Sunday, December 30, 2012
In November, I had the opportunity to take the second part of the DNS sport course. I reviewed DNS I in an earlier post, and was thrilled to have the opportunity to not only learn from Zuzana again, but to take a private with her. I was coming off of a self imposed 30 days of yoga, 1/2 marathon training, with some biking and weight training thrown in for good measure. An old hamstring injury flared up in the midst of all of this and I was hoping Zuzana could provide some insight into changing my mechanics. I, of course, thought I was in pretty good shape with perhaps some minor tweaking needed. During our private session, my tendency towards an inspiratory breathing pattern became quite apparent, along with my lack of lateral hip stability. Both of these things were negatively affecting my spinal position during physical activity. Over the course of the weekend, proper breathing patterns were continually emphasized during higher level positions, as well as eccentrically working the gluteus medius and integrating it with proper foot function (i.e. maintaining a short foot). A video of Zuzana explaining proper breathing technique can be found here: http://www.youtube.com/watch?v=-7UJPm1hBEo
The fascinating thing about all of this was how much an inspiratory breathing position can affect spinal position and how much that affects pelvic position during movement. Not only is spinal position impacted by breathing, the muscles of respiration, including the serratus anterior and transverse abdominis, are also important spinal stabilizers. Blandine Calais-Germain points out in her book "Anatomy of Breathing" the serratus anterior is a powerful inspiratory muscle that does not involve the neck. Rather, it has a strong rib cage posture which serves as the base for the neck region. It is also an extremely important stabilizer of the scapula. One of the rationales behind maintaining a good breathing position is this allows proper shoulder blade positioning and therefore proper shoulder stabilization. Another important aspect of proper breathing which has strongly influenced how I move is the relationship between the diaphragm and the psoas. In a review by Buchholz (1995), Elsa Gindler's work on the function of the diaphragm is discussed, including the fact that the diaphragm properly lowers only if both the psoas major and minor and the hip joints allow free leg-movement and low back flexibility. Additionally, Page, Frank, and Lardnor (2010) point out spinal stabilization occurs if the transverse abdomens, multifidus, diaphragm, and pelvic floor co-activate for both trunk stability and force transmission. Weakness in the pelvic chain can lead to dysfunction elsewhere, including low back pain, IT band syndrome, anterior knee pain, ACL tears, and ankle sprains.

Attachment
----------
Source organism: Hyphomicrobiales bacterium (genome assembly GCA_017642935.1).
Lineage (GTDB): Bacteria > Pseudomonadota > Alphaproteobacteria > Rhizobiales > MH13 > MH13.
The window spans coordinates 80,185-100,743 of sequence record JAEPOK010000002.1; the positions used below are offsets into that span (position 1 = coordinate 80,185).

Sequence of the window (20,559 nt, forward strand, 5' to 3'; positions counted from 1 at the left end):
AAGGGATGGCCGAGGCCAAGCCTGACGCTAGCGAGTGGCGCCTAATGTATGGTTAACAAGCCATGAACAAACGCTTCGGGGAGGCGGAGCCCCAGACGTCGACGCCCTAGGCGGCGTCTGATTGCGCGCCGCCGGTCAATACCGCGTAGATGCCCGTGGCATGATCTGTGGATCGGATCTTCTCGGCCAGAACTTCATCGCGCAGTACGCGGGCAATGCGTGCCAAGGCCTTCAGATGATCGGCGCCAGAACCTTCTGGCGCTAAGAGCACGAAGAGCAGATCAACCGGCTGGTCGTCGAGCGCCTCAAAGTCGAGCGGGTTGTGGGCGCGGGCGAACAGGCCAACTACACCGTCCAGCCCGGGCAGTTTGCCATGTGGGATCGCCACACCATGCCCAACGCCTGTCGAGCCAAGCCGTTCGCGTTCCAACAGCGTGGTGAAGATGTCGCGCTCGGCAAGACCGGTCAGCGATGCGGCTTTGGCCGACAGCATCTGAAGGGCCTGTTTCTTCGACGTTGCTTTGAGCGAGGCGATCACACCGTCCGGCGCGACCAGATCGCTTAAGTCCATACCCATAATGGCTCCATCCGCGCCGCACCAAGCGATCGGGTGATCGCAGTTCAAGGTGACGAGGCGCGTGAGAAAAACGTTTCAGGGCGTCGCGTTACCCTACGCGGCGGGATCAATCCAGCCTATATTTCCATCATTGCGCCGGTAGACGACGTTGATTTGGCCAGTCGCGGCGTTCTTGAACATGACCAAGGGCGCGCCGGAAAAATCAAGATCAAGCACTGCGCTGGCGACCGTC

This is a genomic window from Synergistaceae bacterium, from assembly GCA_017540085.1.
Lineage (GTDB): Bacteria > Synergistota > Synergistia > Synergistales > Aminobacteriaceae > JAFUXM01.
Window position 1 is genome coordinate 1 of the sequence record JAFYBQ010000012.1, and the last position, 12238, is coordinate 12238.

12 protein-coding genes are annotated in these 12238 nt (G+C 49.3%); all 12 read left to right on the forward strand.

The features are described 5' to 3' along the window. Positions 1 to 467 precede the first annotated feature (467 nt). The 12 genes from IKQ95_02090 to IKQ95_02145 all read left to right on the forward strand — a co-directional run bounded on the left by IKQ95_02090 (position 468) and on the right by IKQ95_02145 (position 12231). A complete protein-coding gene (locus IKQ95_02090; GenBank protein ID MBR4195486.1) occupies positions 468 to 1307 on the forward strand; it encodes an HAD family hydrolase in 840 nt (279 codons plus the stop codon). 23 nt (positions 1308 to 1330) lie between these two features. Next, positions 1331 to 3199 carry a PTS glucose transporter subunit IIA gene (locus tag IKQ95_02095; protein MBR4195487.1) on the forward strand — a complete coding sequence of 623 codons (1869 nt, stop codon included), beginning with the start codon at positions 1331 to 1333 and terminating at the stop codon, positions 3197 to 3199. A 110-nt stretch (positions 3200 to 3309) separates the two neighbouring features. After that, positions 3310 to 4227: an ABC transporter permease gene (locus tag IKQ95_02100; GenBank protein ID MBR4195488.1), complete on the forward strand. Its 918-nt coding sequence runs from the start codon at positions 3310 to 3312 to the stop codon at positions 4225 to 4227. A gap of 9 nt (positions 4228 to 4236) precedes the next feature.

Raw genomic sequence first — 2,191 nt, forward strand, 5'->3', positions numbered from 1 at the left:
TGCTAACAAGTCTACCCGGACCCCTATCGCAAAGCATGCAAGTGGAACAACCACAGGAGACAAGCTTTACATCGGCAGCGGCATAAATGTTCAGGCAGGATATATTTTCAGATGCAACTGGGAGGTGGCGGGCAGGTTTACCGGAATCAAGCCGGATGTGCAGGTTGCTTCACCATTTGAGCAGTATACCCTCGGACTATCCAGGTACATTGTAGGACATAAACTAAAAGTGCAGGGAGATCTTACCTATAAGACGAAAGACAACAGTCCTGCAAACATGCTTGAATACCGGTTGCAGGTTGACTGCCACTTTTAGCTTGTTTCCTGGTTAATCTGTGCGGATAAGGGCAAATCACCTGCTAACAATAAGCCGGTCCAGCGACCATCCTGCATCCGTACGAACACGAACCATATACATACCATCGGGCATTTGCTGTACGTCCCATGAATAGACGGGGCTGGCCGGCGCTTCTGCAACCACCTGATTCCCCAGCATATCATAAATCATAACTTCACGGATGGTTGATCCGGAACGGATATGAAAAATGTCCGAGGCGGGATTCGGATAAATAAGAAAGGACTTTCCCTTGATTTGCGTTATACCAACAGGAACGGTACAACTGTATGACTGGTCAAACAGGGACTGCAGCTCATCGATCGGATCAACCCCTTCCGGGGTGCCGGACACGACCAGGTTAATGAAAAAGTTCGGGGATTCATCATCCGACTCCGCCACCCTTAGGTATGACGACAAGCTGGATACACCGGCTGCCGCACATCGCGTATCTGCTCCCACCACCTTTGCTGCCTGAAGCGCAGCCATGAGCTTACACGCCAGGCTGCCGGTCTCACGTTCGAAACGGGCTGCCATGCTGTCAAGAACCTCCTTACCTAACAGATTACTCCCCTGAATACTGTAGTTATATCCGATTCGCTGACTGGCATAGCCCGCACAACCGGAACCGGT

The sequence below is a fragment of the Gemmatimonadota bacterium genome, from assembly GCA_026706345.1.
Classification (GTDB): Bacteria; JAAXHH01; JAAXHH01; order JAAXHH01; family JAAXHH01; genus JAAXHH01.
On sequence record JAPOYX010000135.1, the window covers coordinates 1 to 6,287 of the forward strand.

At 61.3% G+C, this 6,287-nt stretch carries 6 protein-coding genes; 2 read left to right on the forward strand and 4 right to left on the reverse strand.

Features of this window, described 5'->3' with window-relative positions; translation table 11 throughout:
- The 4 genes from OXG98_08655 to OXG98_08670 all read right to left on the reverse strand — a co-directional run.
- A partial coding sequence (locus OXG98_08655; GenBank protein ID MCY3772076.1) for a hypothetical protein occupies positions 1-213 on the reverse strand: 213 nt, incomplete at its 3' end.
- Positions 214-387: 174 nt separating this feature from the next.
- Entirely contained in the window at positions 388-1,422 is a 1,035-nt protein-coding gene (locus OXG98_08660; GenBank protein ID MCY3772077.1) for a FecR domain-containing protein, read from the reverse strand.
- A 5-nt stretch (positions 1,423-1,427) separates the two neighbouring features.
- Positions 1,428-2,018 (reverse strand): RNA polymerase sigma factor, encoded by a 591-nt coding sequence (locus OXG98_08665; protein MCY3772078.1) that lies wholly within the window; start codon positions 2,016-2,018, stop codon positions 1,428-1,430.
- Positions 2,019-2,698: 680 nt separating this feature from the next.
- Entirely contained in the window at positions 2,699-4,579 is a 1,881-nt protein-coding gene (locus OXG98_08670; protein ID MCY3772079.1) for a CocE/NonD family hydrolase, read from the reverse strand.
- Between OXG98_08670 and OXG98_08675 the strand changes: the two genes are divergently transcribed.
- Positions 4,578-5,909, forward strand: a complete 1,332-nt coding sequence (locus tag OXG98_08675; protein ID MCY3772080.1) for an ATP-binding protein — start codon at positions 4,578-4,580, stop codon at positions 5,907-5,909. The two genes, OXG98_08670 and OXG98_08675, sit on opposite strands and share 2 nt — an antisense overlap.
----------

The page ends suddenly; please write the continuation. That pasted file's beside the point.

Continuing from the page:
So what does this all have to do with running gait and hamstring injuries? By using primarily a chest breathing pattern, I was not properly stabilizing my pelvis. To compensate for my lack of spinal stability, I learned to accomplish hip extension by anteriorly tilting my pelvis. This, of course, shortened my psoas, turned off my poor gluteus maximus, and caused the rest of my posterior chain (calves and hamstrings) to go into overdrive leading to the appearance of the old hamstring injury. Two fascinating things have happened since I have adopted a better breathing strategy. The first is that my running stride has improved. When I catch sight of myself in windows, I am no longer arching my back. I am able to breathe into my belly as I run and my posture is much better. The combination of better breathing, improved spine position, and active release therapy on my hamstring has resulted in no more hamstring pain. The second thing that has happened is I no longer feel any lumbar spine compression when I practice yoga. I have always had too much mobility in my lumbar spine. My solution has always been to draw my belly button in to activate my transverse abdominis. It turns out drawing in the naval doesn't activate the TrA, but breathing diaphragmatically does. This has made a huge difference in how my back bends feel and I suddenly understand why the inhale always happens while moving away from the earth- to stabilize the spine. Mark Stephens wrote a really interesting blog that discusses engagement of Uddiyana Bandha which can be found here: http://www.markstephensyoga.com/blog/mula-bandha-uddiyana-bandha. He essentially says we want a relaxed belly during practice, not a contracted one. While it has been really hard for me to throw out years of "engage Uddiyana Bandha. Pull the navel towards the spine," the elimination of discomfort in the lower back and the improvement in my thoracic extension has been rather extraordinary.